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Challenges In Climate Change Negotiations

  • 27 Mar 2020
  • 7 min read

This article is based on “Vaunting Rhetoric versus Grim Realities” which was published in Economic and Political Weekly on 04/01/2020. It talks about the challenges in climate change negotiations.

The 25th Conference of Parties (COP25) of the United Nations Framework Convention on Climate Change (UNFCCC), which was concluded at Madrid in December 2019. Instead of being hailed as a milestone, almost universally, it has been held to be a failure.

The reason for the failure of these negotiations can be attributed to a lack of consensus between developed and developing countries on various issues.

Moreover, the irony lies in the fact that it was developed countries who coined the term like climate emergency and it is the only who opposes any legally binding climate actions.

Tussle Between Developed and Developing Countries.

Inequality:

  • The UNFCCC in its explicit articulation of the principles of equity and common but differentiated responsibilities (CBDR) as the basis for climate action, calls on the developed countries to take the lead in mitigating climate change.
    • However, developed countries are of the view that with economic growth witnessed by developing nations, the principle of CBDR has somehow become outdated.
    • The developing countries argue that, though economic growth has taken place, global inequality remains quite high. Thus, acknowledging the continuing validity of the differentiation of developed and developing countries is, therefore, essential to making sense of the global politics of climate change.
  • Note:
    • According to the Global Wealth Report 2019 ( released by the Credit Suisse Research Institute) shows that 57% of global wealth is concentrated in Europe and North America alone.
    • The per adult distribution of wealth is even more skewed, with North America having 5.9 times the global average.
    • Europe has 2.2 times the world average, while all other nations in the world are below this global average.
    • India’s wealth per adult is only one-fifth of the global average figure.

Unfulfilled Commitments:

  • Developed countries agreed in the Paris Agreement to fulfil their pre-2020 commitments (part of the second phase of the Kyoto Protocol from 2013 to 2020) before the start of the implementation of the Paris Agreement in 2020.
    • However, the issue of what has been done so far, especially by developed countries, is one of the foremost challenges faced in climate change negotiations.
  • The compilation and synthesis (C&S) report on the Biennial Reports of the developed countries and their National Greenhouse Gas Inventories showed that, by 2017, they had reduced their annual emissions only by some 13% below the 1990 levels against 25% to 40% reduction by 2020 (that is required of these countries, according to the Fourth Assessment Report (AR4) of the Intergovernmental Panel on Climate Change).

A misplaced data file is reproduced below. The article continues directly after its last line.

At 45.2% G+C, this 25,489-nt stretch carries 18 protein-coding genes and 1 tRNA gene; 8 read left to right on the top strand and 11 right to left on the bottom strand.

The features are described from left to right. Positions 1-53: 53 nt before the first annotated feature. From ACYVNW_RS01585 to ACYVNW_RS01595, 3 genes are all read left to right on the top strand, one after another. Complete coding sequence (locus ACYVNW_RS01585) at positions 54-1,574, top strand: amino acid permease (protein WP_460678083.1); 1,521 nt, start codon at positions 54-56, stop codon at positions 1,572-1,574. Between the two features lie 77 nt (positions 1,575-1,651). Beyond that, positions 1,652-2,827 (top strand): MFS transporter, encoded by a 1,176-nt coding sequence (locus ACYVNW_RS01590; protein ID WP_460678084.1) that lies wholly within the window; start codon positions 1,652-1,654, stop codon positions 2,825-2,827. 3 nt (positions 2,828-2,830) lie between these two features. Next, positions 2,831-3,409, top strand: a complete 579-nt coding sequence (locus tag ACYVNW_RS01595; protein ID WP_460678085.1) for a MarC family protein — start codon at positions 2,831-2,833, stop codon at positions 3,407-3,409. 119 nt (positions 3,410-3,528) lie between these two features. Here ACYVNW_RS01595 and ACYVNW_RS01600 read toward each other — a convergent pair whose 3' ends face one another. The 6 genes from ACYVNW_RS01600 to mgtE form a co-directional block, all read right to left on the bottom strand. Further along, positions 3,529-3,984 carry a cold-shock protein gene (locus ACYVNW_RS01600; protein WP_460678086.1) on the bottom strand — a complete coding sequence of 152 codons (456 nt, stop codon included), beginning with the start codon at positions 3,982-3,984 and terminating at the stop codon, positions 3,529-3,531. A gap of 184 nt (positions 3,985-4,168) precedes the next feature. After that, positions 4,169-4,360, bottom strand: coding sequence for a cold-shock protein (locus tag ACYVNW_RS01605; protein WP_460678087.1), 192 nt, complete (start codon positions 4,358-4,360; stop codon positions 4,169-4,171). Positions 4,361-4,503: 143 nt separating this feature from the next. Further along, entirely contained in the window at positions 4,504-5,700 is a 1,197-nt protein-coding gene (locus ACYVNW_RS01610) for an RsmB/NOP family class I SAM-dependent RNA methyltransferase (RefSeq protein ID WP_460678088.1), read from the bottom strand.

• In the matter of finance for climate action, the Copenhagen pledge by the developed countries of mobilising $100 billion annually by 2020 is nowhere near being kept.
    • The total financial support that has been mobilised by 2016, amounted to $37.5 million only.
    • Further, almost 80% of this “assistance” to developing countries is mitigation-linked with only 15% for adaptation, while the major part of what has been disbursed is in the form of loans rather than grants.

Sidelining the UNFCCC

  • There has been a continuing attempt by the developed countries to set aside the Convention in practice and push all considerations into the framework of the Paris Agreement.
  • Most developing countries, however, have increasingly become aware of this and have insisted on keeping the overarching role and significance of the Convention very much in place.
  • This is particularly important since the only way to maintain pressure on the US is through the Convention and the processes under it, as it is set to withdraw from the Paris Agreement by 2020.
  • Also, developing countries want clarity on the extent to which developed countries will be able to absorb their pre-2020 commitments into their nationally determined contributions (NDCs) under the Paris Agreement,

Article 6 of the Paris Deal

  • Article 6 of the Paris Agreement, which refers to carbon trading, has been not finalised yet.
  • Developed countries insist on the adoption of this article, as it places no bar on countries upscaling their efforts at a drastic reduction in emissions through independent domestic action.
  • China and India, have taken a wide range of initiatives in mitigation, without the assistance of carbon trading. However, other developing countries fear that the article may allow the developed countries to restrict advanced technology to developing countries.

Conclusion

  • Till now there is no planet other than earth, where human civilization can thrive. Therefore, the challenge of climate change should only be met through global collective action based on equity, driven by a clear commitment to multilateralism by all nations.
  • In this context, the developing countries need to persist with the strategy of prioritising sustainable development while using multilateral fora for maintaining pressure on the developed countries to take the lead in climate action.

Drishti Mains Question

Discuss the challenges faced in the climate change negotiations and also suggest some measures to promote collective global action.

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